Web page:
Traffic Rant Gonna get them cell phone drivers!!!

glhs837

Power with Control
What with those really punitive fines of $83, $140 and topping out at a whopping $160 bucks, I predict great success at "changing driver behavior". Texting is a point on your licence, but I"m not sure they really enforce that, since proving it would require searching someones cell phone. Sad this enforcement is limited to "waves" and not everyday enforcement.


 

stgislander

Well-Known Member
One day there will be technology installed in vehicles so when in motion, a cell phone jammer is energized and no incoming or outgoing calls or texts.
 

Grumpy

Well-Known Member
One day there will be technology installed in vehicles so when in motion, a cell phone jammer is energized and no incoming or outgoing calls or texts.
Doesn't seem like it would be hard to do, I wonder why it hasn't been done already?
 

RareBreed

Throwing the deuces
One day there will be technology installed in vehicles so when in motion, a cell phone jammer is energized and no incoming or outgoing calls or texts.
There are apps that do that. Sense when you are driving. That should come standard and non-uninstallable on phones. If the call is so important, you can pull off and park somewhere.
 

glhs837

Power with Control
My car allows hands-free calls and also can read my texts to me and reply via speech to text. So no, don't restrict me.
 

nutz

Well-Known Member
My car allows hands-free calls and also can read my texts to me and reply via speech to text. So no, don't restrict me.
Hands-free is supposed to be ok. The ones holding their phone, talking, texting, reading the paper and drinking are supposed to be the bad drivers (sarcasm). But somehow, the police officer/deputy gets a laptop, cellphone, radio and a gun plus drink holders ( because they get special multitask training?)
 

glhs837

Power with Control
The studies I've seen were pretty skewed regarding handsfree vs handheld. No discrimination was allowed, you were required to respond to a message or spoken words within a certain time or the data was tossed. I dont know about anyone else, but I start any call with "I'm driving, so expect me to be focused on that".
 
I can hold a pretty normal conversation with handsfree, but there is absolutely a distraction factor no matter what anyone says. The autonomic diving skills (after 50 years of driving) kick in and and you can "drive" and react, but the ability to focus is diminished. I've proven it by completely missing my turn while talking, on a road and turn that I take frequently, so it's not like I had to think hard about where I was going.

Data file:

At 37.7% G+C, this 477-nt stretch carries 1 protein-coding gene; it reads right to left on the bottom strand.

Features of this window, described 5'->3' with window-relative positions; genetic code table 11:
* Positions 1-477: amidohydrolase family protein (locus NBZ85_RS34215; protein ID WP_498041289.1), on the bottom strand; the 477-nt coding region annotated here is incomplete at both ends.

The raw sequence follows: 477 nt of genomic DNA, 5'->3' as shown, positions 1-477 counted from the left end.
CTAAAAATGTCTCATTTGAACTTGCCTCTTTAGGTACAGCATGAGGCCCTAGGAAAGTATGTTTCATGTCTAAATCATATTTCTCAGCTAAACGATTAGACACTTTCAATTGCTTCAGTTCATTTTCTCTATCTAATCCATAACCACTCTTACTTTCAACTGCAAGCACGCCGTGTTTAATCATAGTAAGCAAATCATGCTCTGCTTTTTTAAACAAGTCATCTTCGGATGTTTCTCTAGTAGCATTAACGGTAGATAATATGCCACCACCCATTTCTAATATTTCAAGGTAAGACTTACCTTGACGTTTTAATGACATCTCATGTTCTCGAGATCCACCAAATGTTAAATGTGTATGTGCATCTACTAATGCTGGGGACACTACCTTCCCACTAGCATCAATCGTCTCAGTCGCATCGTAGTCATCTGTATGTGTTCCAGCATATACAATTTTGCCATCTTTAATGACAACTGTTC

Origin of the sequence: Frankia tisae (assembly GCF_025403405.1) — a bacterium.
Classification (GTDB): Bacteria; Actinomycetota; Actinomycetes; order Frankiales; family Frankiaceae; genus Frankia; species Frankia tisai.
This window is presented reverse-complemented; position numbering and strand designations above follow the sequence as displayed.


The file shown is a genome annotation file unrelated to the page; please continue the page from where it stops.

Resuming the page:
Our old forum buddy APS used a term for this, "Telepresence". You're here in the car driving, but your mind is actually somewhere else with the call.
 
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vraiblonde

Board Mommy
Staff member
PREMO Member
This is a stupid law because people ignore it and it's unenforceable.

If we actually hard punished those who cause problems with their obliviousness, we'd see it decrease. And that's for anything - talking on the phone, applying your makeup, eating ramen, whatever you're doing instead of being an attentive driver. In fact, I'd say if you cause an accident that injures or kills someone, you should lose your license for life. And if you drive anyway, you'll be strapped to the chair.

No kidding, if I were Supreme Emperor I could reduce crime within a few years, and not by decriminalizing everything.
 
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glhs837

Power with Control
I can hold a pretty normal conversation with handsfree, but there is absolutely a distraction factor no matter what anyone says. The autonomic diving skills (after 50 years of driving) kick in and and you can "drive" and react, but the ability to focus is diminished. I've proven it by completely missing my turn while talking, on a road and turn that I take frequently, so it's not like I had to think hard about where I was going.

Our old forum buddy APS used a term for this, "Telepresence". You're here in the car driving, but your mind is actually somewhere else with the call.

And thats what training does. Allows you to remain task focused on priorities while shedding less important tasks. Aviate/Navigate/Communicate. Same thing with passengers, shut them out when more attention is required for the road. I'm with Vrai, make individuals responsible for their actions.